Medical Research

Getting Involved With Medical Research

Patient participation in medical research is critical. Patient involvement helps researchers understand the issues involved with living with the disease. It gives researchers insights about the disease that doctors and other health care providers may not be able to give. And it makes it more likely that the research will lead to care that better meets patients’ needs, and that doctors and others will put into practice.

Types of Medical Research  

Not all medical research studies are the same. Plus, many types of medical research often work together or build upon each other. All medical research aims to improve health and ability. Medical research is about you, your family and friends. It’s about preventing illness, restoring health and saving lives.

The most common types of medical research are:

  • Basic science research – Research that increases knowledge about how living organisms work, how the human body functions in health and illness and what causes disease.
  • Clinical research – Research that targets how to prevent and treat disease. Clinical research may include having volunteers use drugs or medical treatments. Or it can involve observing people with the disease, such as how their condition changes over time.
  • Population-based research – Also known as “public health research,” this research focuses on ways to improve the health of a population. It looks at ways to manage and prevent injury, illness and disease through nonmedical methods in the places where people live, work, learn and play. For example, what happens when you change the nutritional value of the food offered by school cafeterias?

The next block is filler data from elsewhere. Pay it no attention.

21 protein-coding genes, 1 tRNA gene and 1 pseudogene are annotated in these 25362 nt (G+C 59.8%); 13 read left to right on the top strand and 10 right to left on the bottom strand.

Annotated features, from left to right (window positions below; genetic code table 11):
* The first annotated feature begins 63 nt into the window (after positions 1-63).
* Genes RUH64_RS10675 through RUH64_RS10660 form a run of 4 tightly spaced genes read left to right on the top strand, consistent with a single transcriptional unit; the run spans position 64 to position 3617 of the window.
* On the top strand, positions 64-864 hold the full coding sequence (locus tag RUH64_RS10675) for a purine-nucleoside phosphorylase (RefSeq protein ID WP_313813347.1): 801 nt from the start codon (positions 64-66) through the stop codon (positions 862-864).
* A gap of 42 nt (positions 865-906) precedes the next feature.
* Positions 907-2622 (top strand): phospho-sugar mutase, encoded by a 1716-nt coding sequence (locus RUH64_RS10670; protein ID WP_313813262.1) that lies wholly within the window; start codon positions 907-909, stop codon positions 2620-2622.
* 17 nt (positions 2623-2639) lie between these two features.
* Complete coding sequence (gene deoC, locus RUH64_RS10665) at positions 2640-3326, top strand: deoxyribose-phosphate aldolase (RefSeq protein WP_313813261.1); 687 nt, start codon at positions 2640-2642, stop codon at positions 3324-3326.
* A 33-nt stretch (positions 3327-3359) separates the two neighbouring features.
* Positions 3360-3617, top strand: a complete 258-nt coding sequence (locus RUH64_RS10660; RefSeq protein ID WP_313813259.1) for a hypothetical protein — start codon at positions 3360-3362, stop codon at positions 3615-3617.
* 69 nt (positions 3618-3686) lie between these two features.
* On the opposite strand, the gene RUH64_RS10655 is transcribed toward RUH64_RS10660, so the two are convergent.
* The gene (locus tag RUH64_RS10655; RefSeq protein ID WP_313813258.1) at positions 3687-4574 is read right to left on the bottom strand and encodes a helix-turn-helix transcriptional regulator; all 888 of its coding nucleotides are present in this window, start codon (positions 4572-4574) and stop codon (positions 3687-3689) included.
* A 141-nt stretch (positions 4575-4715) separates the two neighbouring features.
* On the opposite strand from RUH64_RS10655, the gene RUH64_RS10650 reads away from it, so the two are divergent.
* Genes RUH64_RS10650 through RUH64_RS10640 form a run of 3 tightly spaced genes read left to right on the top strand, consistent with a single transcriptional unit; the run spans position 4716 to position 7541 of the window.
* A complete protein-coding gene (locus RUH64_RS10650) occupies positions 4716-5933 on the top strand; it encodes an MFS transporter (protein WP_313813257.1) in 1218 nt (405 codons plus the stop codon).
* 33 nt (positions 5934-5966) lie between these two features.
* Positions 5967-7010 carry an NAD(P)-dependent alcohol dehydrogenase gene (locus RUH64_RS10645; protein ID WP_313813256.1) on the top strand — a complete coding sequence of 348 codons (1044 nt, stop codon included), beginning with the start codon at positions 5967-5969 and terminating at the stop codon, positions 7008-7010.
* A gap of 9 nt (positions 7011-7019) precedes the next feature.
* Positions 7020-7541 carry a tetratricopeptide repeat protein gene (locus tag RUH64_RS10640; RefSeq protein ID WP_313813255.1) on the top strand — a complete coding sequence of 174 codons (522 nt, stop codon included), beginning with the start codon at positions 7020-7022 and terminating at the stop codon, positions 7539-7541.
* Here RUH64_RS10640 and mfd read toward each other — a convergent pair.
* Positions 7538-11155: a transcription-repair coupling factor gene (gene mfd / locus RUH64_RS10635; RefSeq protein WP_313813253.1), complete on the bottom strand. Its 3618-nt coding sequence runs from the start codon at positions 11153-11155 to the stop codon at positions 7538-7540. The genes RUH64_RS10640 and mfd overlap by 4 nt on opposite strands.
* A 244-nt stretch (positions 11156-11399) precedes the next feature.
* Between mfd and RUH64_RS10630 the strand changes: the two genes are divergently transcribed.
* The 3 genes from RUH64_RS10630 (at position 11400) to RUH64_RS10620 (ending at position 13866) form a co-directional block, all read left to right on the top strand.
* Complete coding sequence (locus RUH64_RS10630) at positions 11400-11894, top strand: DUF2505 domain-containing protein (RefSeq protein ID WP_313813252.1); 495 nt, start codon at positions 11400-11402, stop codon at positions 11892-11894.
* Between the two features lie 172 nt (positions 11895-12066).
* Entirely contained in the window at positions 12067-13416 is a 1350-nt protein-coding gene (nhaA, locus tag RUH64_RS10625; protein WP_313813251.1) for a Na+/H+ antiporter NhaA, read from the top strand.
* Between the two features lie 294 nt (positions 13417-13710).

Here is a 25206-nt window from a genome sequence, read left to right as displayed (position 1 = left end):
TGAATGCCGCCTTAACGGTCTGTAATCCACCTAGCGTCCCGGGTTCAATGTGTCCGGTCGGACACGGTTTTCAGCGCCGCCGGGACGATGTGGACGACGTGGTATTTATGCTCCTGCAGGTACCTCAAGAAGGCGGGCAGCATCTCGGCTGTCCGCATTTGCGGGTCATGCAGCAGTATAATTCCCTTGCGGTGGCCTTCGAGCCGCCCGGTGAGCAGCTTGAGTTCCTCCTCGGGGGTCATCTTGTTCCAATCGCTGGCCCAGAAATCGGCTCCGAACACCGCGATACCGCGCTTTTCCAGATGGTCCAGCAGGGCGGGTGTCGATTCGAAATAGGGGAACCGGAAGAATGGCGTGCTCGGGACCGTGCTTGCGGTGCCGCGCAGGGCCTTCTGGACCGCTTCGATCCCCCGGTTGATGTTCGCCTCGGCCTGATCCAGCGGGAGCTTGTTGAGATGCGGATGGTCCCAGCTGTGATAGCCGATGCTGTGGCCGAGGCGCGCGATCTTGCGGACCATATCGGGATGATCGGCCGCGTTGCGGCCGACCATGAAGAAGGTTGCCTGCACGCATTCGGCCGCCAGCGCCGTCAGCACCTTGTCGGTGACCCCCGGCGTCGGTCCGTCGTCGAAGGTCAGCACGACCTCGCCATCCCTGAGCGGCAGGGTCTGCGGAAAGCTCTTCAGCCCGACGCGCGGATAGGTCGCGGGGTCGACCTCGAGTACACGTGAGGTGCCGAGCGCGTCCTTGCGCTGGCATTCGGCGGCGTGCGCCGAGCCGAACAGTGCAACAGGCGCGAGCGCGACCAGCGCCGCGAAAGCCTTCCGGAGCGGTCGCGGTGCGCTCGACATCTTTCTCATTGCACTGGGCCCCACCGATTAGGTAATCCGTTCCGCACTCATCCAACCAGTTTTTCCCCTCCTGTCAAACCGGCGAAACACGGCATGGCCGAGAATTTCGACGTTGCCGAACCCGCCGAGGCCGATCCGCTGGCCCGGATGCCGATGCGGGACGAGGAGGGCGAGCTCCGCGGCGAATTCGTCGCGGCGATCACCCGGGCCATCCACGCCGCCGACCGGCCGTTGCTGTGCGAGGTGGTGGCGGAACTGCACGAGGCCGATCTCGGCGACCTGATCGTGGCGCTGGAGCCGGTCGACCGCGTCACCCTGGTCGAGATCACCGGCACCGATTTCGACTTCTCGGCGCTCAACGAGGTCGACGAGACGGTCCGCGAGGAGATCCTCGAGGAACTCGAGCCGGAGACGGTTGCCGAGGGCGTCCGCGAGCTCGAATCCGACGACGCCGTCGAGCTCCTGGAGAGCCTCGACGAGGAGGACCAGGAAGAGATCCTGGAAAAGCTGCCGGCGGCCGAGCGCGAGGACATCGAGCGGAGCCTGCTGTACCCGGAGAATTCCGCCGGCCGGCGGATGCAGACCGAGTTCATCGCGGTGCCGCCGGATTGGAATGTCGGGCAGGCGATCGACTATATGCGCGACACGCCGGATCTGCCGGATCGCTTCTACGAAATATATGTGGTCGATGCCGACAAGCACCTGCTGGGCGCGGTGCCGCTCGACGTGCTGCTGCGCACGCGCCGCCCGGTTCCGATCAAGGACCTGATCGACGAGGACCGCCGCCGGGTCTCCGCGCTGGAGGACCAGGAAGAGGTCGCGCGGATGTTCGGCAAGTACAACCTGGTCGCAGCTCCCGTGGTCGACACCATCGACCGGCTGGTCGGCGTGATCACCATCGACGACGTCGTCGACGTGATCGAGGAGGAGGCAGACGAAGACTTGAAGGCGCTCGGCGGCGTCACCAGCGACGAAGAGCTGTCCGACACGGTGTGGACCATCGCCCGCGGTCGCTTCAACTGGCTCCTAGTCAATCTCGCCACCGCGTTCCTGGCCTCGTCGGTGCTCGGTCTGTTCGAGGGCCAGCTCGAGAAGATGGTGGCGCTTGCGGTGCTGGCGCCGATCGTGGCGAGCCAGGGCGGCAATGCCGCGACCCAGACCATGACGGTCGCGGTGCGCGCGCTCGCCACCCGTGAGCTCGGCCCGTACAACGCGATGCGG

• Health services research – This type of research studies how our health system works and how to improve health care delivery. It looks at what works, for whom, in what settings, under what circumstances, and at what cost.
  • Translational research – This research works to advance the results of each type of research to improve patient care.

Any one type of research on its own cannot fully improve health. Taken together, they can make significant improvements in health outcomes. This means people will have access to and benefit from medical advances.

AAFA’s Food Allergy Patient & Family Registry is built around patient-provided data. This means the patient’s perspective will shape future research efforts. The patient voice will influence decisions about what research issues to pursue and how to best structure studies.

Selected Resources

AcademyHealth, Allergy & Asthma Network, Asthma and Allergy Foundation of America, GlaxoSmithKline, and Research!America Joint Congressional Briefing. “From Discovery to Delivery: Research at Work Against Asthma and Allergies.

Centers for Disease Control and Prevention (CDC) Food Allergies in Schools

Clinical Trials

Food and Drug Administration (FDA)

National Institute of Allergy and Infectious Diseases (NIAID)